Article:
Synopses & Reviews
What evolutionary process could have resulted in the unique and amazing human brain? New research by neuroscientists, paleontologists, and others reveals startling answers.
After several million years of jostling for ecological space, only one survivor from a host of hominid species remains standing: us. Human beings are extraordinary creatures, and it is the unprecedented human brain that makes them so. In this delightfully accessible book, the authors present the first full, step-by-step account of the evolution of the brain and nervous system.
Tapping the very latest findings in evolutionary biology, neuroscience, and molecular biology, Rob DeSalle and Ian Tattersall explain how the cognitive gulf that separates us from all other living creatures could have occurred. They discuss the development and uniqueness of human consciousness, how human and nonhuman brains work, the roles of different nerve cells, the importance of memory and language in brain functions, and much more. Our brains, they conclude, are the product of a lengthy and supremely untidy history--an evolutionary process of many zigs and zags--that has accidentally resulted in a splendidly eccentric and creative product.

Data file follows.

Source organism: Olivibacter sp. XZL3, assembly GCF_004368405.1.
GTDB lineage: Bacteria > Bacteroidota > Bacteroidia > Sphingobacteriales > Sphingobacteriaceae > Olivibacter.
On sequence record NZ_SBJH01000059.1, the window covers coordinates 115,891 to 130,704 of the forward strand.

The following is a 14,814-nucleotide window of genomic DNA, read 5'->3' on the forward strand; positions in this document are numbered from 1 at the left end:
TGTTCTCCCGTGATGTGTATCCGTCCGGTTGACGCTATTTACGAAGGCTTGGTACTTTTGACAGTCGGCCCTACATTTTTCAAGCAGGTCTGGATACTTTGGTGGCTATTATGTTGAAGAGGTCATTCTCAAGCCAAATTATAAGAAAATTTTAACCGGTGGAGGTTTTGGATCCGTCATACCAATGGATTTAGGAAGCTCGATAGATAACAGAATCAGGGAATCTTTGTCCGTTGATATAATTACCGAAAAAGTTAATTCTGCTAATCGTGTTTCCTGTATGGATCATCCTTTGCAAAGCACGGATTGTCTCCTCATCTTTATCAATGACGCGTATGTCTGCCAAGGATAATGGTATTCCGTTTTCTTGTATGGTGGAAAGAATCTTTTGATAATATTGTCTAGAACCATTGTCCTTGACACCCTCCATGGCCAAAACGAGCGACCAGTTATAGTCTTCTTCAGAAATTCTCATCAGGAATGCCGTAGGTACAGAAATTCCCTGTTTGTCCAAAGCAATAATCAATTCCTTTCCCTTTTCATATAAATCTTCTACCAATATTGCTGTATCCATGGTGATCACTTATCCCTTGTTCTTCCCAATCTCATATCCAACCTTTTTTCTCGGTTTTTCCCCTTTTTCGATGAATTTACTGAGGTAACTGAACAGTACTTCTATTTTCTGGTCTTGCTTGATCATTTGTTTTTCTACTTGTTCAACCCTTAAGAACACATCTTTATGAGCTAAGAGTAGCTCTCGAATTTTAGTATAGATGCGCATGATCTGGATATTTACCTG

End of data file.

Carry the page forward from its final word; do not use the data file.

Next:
About the Author
Rob DeSalle is curator, Sackler Institute for Comparative Genomics, American Museum of Natural History, where he has curated several special exhibitions, including Brain: The Inside Story. Ian Tattersall is curator emeritus, Division of Anthropology, American Museum of Natural History, and with DeSalle co-curated the Hall of Human Origins at AMNH. The authors live in New York City.